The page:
Look, however much people want to snark about the cathedral (and believe me, there’s plenty to snark about) at heart the cathedral runs now as a really big parish church which happens to have imposed upon it a lot of tourists and the need to provide services for a lot of occasions not tied to parish membership, plus its regular use as a concert space (which I would point out happens to regular parishes too, just not as often). Fundamentally, it’s a big church. Even back when it had this weird extra-parochial status it operated that way. Saying that it’s a secular institution, that it’s debatable whether it is Christian: this only invites the far more pointed and accurate identification of everyone attached to ACNA as a schismatic. Whatever you think is wrong about their attitude towards the faith (and again, there may very well be plenty to attack) it has never in my experience been the province of high-church Unitarianism or any of the other deep theological heresies. They have been politically liberal for a long time, but since one could just as well attack neocon attitudes about war and economics as unChristian, I don’t see where that gets us.

    One could very well step up to the question of whether an Anglican church in this country should serve the kind of “national church” purposes that the cathedral provides, such as all those quasi-state funerals that the Catholics won’t do because the deceased wasn’t their kind. But I don’t see that happening here. It’s just another occasion to say uncharitable things about the neighbors, stepping as close to bearing false witness as can be managed, sometimes stepping over the line out of sheer carelessness.

    Nobody really wants to step up to the difficult part either, which is that the disentanglement of religion and state in marriage is unavoidable unless the church is willing to give up all claim on the institution. Given that the city now recognizes homosexual marriage, it is unsurprising that the cathedral is going to offer to provide them, and that it will bless those made by the civil authorities. I think that Jamesw is right and that people will likely continue to view these marriages as a different category, and as I said in my analysis of the same-sex union rites, the scripture lessons at least are probably going to enforce that, given that most of the conventional marital lessons presume that marriage is fore-ordained in the separation of Eve from Adam. But perhaps the more telling feature of this is that they did not offer such unions/marriages until the state authorized them. Marriage may be ordained by God, but it also, necessarily, belongs to the community as a whole.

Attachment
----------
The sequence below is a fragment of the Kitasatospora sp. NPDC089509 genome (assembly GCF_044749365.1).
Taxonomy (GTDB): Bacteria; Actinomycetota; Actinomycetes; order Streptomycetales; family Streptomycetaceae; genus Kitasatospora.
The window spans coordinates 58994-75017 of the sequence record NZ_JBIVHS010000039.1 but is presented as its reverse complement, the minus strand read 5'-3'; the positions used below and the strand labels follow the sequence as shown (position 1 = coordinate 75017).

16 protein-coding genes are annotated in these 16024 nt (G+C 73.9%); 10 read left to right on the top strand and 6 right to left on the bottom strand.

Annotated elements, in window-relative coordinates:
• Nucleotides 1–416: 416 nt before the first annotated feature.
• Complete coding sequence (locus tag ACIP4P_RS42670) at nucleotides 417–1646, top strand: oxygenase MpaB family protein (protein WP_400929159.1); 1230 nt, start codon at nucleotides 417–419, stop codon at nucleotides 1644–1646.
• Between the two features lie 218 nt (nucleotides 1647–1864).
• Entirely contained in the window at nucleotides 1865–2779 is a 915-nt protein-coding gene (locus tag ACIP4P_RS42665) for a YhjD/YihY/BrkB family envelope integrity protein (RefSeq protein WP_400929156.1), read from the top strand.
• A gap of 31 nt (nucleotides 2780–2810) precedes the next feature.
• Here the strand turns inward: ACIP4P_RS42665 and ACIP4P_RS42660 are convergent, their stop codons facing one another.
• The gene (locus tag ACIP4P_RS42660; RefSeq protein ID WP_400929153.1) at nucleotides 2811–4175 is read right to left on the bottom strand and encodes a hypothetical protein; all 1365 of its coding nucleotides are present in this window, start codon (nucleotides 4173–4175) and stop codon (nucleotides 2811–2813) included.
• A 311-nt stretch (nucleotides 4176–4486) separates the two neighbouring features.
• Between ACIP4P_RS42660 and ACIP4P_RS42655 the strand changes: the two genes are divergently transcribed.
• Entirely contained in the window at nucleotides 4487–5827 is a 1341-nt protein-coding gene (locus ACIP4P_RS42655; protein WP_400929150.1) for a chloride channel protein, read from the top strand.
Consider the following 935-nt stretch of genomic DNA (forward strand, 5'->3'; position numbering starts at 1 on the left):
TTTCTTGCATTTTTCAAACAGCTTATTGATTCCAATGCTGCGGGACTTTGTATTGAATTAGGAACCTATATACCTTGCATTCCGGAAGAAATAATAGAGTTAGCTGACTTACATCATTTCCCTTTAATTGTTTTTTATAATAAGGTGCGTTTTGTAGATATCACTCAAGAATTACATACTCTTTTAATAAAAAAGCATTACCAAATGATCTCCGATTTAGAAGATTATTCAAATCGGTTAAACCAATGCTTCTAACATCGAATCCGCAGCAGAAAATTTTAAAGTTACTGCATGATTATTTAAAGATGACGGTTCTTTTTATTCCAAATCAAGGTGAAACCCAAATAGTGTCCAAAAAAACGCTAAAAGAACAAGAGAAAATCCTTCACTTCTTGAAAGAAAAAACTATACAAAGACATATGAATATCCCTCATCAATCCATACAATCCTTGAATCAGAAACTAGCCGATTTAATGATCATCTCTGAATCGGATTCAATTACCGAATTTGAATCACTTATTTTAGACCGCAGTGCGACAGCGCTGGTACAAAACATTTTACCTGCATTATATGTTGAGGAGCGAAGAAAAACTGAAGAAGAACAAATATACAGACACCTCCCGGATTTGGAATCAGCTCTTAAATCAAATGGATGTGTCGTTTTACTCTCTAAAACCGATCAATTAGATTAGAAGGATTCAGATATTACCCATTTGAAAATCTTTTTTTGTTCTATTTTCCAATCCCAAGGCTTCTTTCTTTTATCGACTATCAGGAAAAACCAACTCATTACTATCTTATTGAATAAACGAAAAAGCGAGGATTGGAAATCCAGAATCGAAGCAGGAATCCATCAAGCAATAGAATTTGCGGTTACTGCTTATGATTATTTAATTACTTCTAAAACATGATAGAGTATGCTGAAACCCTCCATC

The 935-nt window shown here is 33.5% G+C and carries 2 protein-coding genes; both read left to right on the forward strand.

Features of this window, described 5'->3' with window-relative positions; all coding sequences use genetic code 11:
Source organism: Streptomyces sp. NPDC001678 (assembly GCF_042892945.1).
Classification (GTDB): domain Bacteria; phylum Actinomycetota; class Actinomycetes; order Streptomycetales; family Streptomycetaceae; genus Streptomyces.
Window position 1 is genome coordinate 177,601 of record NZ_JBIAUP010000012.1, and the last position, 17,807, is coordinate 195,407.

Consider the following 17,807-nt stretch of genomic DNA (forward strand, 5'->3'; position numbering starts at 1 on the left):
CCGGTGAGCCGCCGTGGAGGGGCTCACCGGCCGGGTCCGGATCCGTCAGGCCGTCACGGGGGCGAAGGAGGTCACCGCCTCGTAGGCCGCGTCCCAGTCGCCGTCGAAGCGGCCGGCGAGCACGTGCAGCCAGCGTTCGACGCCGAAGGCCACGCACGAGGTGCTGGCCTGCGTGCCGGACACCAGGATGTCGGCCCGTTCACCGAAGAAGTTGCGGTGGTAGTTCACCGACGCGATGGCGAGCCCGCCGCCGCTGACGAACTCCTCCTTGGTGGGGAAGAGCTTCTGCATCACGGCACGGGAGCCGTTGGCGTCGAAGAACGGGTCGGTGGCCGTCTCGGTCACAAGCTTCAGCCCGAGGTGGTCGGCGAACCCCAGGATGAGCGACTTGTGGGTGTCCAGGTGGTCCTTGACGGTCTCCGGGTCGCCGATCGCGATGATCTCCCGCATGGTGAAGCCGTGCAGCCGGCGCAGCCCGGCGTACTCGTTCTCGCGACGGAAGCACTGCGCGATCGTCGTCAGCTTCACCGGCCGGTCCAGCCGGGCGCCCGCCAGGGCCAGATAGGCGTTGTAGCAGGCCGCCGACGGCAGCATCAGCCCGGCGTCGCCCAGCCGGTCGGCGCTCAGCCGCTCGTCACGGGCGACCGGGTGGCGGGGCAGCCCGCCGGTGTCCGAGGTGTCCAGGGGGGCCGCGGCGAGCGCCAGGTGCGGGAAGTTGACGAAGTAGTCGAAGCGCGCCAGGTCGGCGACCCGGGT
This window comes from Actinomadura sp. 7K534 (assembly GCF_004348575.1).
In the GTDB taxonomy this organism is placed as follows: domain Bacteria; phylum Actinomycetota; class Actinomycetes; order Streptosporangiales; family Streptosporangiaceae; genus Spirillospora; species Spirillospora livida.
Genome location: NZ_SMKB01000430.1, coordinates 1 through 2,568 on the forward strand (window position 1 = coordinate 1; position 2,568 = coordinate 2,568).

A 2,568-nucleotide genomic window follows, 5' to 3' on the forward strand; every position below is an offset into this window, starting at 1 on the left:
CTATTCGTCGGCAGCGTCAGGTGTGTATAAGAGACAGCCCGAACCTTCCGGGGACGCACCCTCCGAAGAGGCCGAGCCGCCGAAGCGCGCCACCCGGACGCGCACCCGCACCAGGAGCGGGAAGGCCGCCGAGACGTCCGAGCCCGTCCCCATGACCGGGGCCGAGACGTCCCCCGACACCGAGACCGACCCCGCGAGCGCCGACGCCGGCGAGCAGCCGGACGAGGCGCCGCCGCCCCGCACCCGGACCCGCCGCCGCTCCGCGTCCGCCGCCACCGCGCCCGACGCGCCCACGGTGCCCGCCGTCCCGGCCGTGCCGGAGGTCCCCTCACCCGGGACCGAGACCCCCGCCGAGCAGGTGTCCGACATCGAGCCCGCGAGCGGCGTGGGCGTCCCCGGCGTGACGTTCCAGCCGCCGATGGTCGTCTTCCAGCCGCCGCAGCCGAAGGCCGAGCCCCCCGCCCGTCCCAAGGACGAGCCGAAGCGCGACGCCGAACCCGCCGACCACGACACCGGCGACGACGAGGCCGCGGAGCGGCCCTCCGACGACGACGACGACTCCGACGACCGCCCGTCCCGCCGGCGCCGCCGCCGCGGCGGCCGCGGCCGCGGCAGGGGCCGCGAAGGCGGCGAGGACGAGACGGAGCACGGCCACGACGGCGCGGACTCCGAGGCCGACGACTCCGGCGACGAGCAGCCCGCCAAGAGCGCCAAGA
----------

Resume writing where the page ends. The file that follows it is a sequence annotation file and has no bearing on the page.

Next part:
8. Charles52 says:

    Isn’t there a parish church adjacent to the cathedral? Is it gone, absorbed into the cathedral, or is my memory from 1981 false? The charts don’t show membership numbers until 2007.

    Indeed, marriage does belong to the whole community. It is a natural good, not only a theological good. As I understand it, clergy are deputized to act for the state (the whole community) as a convenience: the social act of marriage can be effected simultaneously with the marriage understood by the religious community (e.g. the sacrament of matrimony for Catholic and Orthodox). If the state demands (and it eventually will) that all deputized agents, including clergy, effect all civil marriages that come them, the convenience may be lost; which may not be a bad thing.

  9. C. Wingate says:

    St. Albans sits practically in the shadow of the Cathedral, and has an ASA of around 400, so it’s a big parish of itself; and the St. Alban’s School also has a chapel on the grounds (I think NCS uses one of the cathedral side chapels). I think the reason why the cathedral itself was converted to a regular parish was that with 1600 people showing up each Sunday there was a huge block of people who didn’t belong to any parish but who were cathedral regulars.